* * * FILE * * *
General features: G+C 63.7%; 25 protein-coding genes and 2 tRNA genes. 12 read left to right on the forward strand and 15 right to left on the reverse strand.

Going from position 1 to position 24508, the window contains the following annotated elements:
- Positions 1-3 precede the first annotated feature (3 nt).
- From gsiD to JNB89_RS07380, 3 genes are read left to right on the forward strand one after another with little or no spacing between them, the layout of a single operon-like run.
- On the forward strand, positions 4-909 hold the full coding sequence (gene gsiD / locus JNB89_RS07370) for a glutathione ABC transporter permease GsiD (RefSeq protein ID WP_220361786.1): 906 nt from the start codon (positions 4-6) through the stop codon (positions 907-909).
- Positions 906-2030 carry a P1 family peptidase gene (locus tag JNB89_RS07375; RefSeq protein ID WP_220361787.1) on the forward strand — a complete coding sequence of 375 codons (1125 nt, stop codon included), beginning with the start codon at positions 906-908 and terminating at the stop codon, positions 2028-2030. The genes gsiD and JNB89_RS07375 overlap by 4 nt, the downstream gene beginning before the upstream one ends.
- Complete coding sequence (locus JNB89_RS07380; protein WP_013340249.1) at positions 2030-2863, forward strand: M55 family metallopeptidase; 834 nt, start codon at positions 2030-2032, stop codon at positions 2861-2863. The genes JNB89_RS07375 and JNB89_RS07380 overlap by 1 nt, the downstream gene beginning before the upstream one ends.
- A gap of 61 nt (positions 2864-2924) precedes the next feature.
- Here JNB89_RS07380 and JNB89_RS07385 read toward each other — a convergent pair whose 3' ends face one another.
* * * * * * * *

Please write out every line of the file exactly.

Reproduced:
General features: G+C 63.7%; 25 protein-coding genes and 2 tRNA genes. 12 read left to right on the forward strand and 15 right to left on the reverse strand.

Going from position 1 to position 24508, the window contains the following annotated elements:
- Positions 1-3 precede the first annotated feature (3 nt).
- From gsiD to JNB89_RS07380, 3 genes are read left to right on the forward strand one after another with little or no spacing between them, the layout of a single operon-like run.
- On the forward strand, positions 4-909 hold the full coding sequence (gene gsiD / locus JNB89_RS07370) for a glutathione ABC transporter permease GsiD (RefSeq protein ID WP_220361786.1): 906 nt from the start codon (positions 4-6) through the stop codon (positions 907-909).
- Positions 906-2030 carry a P1 family peptidase gene (locus tag JNB89_RS07375; RefSeq protein ID WP_220361787.1) on the forward strand — a complete coding sequence of 375 codons (1125 nt, stop codon included), beginning with the start codon at positions 906-908 and terminating at the stop codon, positions 2028-2030. The genes gsiD and JNB89_RS07375 overlap by 4 nt, the downstream gene beginning before the upstream one ends.
- Complete coding sequence (locus JNB89_RS07380; protein WP_013340249.1) at positions 2030-2863, forward strand: M55 family metallopeptidase; 834 nt, start codon at positions 2030-2032, stop codon at positions 2861-2863. The genes JNB89_RS07375 and JNB89_RS07380 overlap by 1 nt, the downstream gene beginning before the upstream one ends.
- A gap of 61 nt (positions 2864-2924) precedes the next feature.
- Here JNB89_RS07380 and JNB89_RS07385 read toward each other — a convergent pair whose 3' ends face one another.